Text Operators

SenseTalk includes several operators that you can use specifically for working with text values.

& Operator

Behavior: Creates a text string by combining values one after another. Both operands are converted to text representations if they are not already text before concatenation.

Syntax:

operand1 & operand2

Example:

put "The answer is:" & answer

&& Operator

Behavior: Joins (concatenates) two values with a space between them. Both operands are converted to text representations if they are not already text before concatenation.

Syntax:

operand1 && operand2

Examples:

put "Dear" && correspondent & "," into openingLine

is in, is contained by, is not in, isn't in Operators

Behavior: Tests for the presence or absence of one value within another, returning true or false. Ordinarily, this operator is not case-sensitive. To force case-sensitivity, use the considering case option.

When sourceValue is a list, this operator tests whether any of its values is equal to targetValue. If targetValue is also a list, it tests whether a consecutive sequence of the values in sourceValue are equal to the values in targetValue.

When sourceValue is a range, it is treated the same as a list (as would be generated by converting the range to a list) with the values in that list checked for the presence of targetValue. This is different from the is within operator which checks whether a value lies anywhere between the start and end values of the range.

When sourceValue is a property list (object), the behavior can be determined by the object itself, or the built-in containsItem function (see Checking Object Contents for details).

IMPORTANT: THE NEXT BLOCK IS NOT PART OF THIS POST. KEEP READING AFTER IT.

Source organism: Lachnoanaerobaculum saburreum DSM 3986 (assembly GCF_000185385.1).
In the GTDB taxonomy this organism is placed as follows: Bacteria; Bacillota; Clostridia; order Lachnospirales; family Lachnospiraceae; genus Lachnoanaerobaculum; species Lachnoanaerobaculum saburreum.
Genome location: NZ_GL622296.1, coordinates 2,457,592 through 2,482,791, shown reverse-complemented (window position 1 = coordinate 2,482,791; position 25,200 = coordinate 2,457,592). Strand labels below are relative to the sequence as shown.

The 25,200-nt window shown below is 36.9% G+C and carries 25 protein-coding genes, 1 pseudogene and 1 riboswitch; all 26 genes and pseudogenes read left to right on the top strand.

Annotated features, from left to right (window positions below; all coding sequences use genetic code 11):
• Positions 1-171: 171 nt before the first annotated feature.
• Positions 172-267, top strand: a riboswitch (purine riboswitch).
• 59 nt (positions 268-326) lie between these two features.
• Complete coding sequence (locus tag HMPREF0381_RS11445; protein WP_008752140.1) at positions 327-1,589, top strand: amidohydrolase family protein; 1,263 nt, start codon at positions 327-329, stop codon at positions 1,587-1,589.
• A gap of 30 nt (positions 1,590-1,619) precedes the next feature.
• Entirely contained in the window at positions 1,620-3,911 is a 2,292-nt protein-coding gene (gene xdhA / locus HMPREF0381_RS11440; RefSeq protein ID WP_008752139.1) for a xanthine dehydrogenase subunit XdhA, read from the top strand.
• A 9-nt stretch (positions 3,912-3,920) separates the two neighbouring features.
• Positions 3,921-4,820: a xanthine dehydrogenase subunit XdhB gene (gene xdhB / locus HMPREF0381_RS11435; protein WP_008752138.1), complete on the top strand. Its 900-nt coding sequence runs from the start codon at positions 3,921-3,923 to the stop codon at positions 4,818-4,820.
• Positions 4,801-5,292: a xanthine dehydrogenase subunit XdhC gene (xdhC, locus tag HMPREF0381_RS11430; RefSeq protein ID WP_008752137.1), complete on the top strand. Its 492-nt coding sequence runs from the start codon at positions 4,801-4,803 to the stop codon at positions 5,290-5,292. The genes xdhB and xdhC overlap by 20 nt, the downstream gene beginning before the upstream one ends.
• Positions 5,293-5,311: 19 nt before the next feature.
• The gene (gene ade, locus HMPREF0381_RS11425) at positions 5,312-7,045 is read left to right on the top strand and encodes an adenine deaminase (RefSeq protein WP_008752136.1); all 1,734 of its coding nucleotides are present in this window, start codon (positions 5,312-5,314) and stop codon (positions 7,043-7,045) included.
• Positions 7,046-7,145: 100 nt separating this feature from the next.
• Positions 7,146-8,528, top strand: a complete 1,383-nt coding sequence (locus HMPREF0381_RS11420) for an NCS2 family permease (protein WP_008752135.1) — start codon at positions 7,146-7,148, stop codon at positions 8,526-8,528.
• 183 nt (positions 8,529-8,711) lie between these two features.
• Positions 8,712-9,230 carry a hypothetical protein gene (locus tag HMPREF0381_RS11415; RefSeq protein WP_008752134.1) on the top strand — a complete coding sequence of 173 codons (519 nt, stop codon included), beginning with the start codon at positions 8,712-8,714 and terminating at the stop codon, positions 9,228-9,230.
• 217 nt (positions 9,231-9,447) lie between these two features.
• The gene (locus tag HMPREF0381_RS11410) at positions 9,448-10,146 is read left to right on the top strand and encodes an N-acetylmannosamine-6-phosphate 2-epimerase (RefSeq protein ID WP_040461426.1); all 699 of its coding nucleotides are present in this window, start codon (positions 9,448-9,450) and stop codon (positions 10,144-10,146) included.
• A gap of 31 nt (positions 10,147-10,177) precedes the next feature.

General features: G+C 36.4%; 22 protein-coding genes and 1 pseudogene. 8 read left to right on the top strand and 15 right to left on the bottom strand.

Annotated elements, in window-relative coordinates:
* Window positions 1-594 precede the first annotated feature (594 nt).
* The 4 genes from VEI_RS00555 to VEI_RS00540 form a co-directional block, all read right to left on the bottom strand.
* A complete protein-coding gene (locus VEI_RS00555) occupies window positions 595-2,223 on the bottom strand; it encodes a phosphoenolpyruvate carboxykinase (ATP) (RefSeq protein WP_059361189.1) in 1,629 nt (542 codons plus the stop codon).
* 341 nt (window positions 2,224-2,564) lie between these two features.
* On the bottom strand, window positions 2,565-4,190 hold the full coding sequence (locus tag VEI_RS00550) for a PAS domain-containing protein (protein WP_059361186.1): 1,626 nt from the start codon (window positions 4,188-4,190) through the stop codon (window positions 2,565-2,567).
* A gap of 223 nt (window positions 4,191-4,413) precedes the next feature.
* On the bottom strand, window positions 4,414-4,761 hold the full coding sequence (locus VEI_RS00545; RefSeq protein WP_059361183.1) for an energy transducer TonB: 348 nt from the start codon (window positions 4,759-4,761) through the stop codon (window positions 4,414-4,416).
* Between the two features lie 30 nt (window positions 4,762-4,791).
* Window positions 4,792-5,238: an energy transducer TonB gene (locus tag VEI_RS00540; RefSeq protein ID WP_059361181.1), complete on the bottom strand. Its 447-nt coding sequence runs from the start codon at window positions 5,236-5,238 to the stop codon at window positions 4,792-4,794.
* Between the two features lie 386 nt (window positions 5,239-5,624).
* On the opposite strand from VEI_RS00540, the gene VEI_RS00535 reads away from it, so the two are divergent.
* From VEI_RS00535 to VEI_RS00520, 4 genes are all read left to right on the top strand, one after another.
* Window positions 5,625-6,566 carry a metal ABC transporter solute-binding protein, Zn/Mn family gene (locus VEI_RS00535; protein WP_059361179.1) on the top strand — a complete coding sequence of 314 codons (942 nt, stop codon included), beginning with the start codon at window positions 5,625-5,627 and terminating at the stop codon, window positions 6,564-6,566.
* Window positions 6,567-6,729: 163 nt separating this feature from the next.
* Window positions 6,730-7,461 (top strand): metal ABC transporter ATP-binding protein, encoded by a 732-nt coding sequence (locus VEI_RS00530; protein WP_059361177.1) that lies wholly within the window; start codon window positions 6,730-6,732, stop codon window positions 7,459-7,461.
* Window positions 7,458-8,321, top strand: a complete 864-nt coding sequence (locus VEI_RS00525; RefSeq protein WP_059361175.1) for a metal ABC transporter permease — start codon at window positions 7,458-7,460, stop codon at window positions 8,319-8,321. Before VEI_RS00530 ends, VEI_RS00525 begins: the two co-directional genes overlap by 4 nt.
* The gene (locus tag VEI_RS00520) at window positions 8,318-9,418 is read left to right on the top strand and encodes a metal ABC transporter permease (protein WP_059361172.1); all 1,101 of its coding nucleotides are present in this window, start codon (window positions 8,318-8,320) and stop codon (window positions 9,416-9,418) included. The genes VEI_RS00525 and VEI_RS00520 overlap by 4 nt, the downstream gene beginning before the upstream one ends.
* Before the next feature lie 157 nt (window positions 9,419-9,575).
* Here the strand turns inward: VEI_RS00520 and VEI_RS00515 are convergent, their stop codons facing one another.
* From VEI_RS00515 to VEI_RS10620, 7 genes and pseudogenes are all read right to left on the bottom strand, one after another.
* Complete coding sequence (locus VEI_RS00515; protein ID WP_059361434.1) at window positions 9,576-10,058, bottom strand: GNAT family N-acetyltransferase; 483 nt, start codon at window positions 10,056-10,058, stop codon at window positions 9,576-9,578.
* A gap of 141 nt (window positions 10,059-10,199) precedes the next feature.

When targetValue is a pattern, defined by using SenseTalk's pattern language, this operator tests whether the pattern matches any substring within the sourceValue.

Otherwise, sourceValue is evaluated as text, and tested to see if it contains targetValue as a substring. To force a substring text search when sourceValue is a list or property list, use the asText function or as text operator to convert it to text.

Syntax:

targetValue is {not} in sourceValue {considering case | ignoring case}

Example:

if "--help" is in commandLine then ...

Example:

if "Johnson" is not in indexList then ...

Example:

put 12 is in ((11,12),(13,14)) -- true

Example:

put (2,3) is in (1,2,3,4,5) -- true

Example:

put (2,3) is contained by 1..5 -- true

Example:

put <"(", chars,")"> is in "Elvis (the King) Presley" // True

contains, does not contain, doesn't contain Operators

Behavior: Tests for the presence or absence of one value within another, giving true or false. Ordinarily, this operator is not case-sensitive. To force it to be case-sensitive, use the considering case option. This performs exactly the same operation as the is in operator, but allows the relationship to be expressed the other way around. Use whichever one feels more natural in a given context.

When sourceValue is a list, this operator tests whether any of its values is equal to targetValue. If targetValue is also a list, it tests whether a consecutive sequence of the values in sourceValue are equal to the values in targetValue.

When sourceValue is a range, it is treated the same as a list (as would be generated by converting the range to a list) with the values in that list checked for the presence of targetValue. This is different from the is within operator which checks whether a value lies anywhere between the start and end values of the range.

When sourceValue is a property list (object), the behavior can be determined by the object itself, or the built-in containsItem function (see Checking Object Contents for details).

Otherwise, sourceValue is evaluated as text, and tested to see if it contains targetValue as a substring. To force a substring text search when sourceValue is a list or property list, use the asText function or as text operator to convert it to text.

Syntax:

sourceValue contains targetValue {considering case | ignoring case}